The Nikon D1H has a native sensitivity range from ISO 200 to ISO 800, which can be extended to ISO 200-3200. The corresponding ISO settings for the Sony Cyber-shot DSC-H200 are ISO 100 to ISO 3200 (no boost).

D1H versus H200 MP

Consistent information on actual sensor performance is available from DXO Mark for many cameras. This service determines an overall sensor rating, as well as sub-scores for low-light sensitivity ("DXO Sports"), dynamic range ("DXO Landscape"), and color depth ("DXO Portrait"). The following table provides an overview of the physical sensor characteristics, as well as the sensor quality measurements for a selection of comparators.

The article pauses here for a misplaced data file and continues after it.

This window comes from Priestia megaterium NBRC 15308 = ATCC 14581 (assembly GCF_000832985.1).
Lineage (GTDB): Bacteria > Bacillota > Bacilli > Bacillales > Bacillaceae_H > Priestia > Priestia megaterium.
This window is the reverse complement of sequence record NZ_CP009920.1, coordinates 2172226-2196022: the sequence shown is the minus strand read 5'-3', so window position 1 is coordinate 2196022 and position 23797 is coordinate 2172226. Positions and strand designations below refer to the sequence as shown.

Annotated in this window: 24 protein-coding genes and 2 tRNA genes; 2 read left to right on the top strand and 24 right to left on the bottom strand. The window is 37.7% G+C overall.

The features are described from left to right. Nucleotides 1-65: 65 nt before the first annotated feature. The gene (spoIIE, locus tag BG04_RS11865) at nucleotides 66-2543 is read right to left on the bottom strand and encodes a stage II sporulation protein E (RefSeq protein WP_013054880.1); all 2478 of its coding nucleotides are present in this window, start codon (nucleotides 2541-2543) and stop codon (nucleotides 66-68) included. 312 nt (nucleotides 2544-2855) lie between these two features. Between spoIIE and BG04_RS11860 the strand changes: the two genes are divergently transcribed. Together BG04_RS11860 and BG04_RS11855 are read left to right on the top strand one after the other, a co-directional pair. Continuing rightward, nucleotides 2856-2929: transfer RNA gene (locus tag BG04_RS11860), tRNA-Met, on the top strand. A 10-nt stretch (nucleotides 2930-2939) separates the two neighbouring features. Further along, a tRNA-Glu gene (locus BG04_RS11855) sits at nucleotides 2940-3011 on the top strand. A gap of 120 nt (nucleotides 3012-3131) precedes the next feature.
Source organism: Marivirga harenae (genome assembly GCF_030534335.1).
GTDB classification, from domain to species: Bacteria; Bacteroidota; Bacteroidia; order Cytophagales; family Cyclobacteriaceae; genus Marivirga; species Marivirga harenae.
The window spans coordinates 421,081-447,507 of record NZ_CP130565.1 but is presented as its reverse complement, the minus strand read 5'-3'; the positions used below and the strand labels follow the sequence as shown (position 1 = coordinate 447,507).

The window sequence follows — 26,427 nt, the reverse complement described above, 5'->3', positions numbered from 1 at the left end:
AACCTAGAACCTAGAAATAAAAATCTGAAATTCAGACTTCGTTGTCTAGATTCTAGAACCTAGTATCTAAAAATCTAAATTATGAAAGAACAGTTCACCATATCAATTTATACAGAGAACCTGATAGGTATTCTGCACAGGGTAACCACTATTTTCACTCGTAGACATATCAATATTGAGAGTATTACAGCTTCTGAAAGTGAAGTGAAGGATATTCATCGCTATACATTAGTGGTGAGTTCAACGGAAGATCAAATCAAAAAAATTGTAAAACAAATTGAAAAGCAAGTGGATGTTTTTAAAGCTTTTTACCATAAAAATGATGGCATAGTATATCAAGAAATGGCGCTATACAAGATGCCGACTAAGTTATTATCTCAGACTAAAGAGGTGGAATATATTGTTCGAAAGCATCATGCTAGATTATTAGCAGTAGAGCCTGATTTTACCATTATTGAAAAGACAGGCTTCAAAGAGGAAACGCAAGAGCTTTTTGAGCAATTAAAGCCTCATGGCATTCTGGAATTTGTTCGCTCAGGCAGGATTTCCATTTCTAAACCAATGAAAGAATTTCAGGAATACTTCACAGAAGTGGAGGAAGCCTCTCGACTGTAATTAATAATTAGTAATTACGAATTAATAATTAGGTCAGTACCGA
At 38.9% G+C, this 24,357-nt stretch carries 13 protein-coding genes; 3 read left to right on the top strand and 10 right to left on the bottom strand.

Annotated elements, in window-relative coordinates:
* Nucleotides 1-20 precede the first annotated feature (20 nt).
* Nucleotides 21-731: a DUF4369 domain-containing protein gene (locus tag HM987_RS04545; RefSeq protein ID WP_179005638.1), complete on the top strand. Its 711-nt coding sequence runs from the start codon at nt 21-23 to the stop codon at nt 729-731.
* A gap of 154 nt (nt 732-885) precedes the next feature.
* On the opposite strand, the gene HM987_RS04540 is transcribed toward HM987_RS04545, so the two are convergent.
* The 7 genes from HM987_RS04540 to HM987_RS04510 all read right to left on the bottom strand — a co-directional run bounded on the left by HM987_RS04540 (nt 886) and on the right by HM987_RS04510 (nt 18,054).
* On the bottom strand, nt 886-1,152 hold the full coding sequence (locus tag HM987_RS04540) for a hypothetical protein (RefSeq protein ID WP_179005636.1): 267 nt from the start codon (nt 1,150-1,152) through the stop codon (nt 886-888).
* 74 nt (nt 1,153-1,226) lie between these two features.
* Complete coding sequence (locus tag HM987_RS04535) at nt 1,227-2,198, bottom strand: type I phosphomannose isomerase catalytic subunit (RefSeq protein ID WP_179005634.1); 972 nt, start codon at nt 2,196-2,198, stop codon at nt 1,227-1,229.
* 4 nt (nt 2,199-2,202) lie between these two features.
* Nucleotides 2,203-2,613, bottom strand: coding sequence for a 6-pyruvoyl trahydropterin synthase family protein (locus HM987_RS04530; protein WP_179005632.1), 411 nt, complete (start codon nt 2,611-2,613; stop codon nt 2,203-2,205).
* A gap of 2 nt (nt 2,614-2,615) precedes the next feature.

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Sensor Characteristics
  Camera
Model
Sensor
Class
Resolution
(MP)
Horiz.
Pixels
Vert.
Pixels
Video
Format
DXO
Portrait
DXO
Landscape
DXO
Sports
DXO
Overall
 
Nikon D1H APS-C 2.6 2000 1312none........
 
Sony H200 1/2.3 15.2 5184 2930720/30p........
 
Canon SX520 1/2.3 15.9 4608 34561080/30p........
 
Nikon B500 1/2.3 15.9 4608 34561080/60i........
 
Nikon L840 1/2.3 15.9 4608 34561080/60i........
 
Nikon D3S Full Frame 12.1 4256 2832720/24p23.512.0325382
 
Nikon D300S APS-C 12.2 4288 2848720/24p22.512.278770
 
Nikon D3 Full Frame 12.1 4256 2832none23.512.2229081
 
Nikon D300 APS-C 12.2 4288 2848none22.112.067967
 
Nikon D2Xs APS-C 12.2 4288 2848none22.210.948959
 
Nikon D200 APS-C 10.0 3872 2592none22.311.558364
 
Nikon D2X APS-C 12.2 4288 2848none22.110.947659
 
Nikon D2H APS-C 4.0 2464 1632none18.910.035240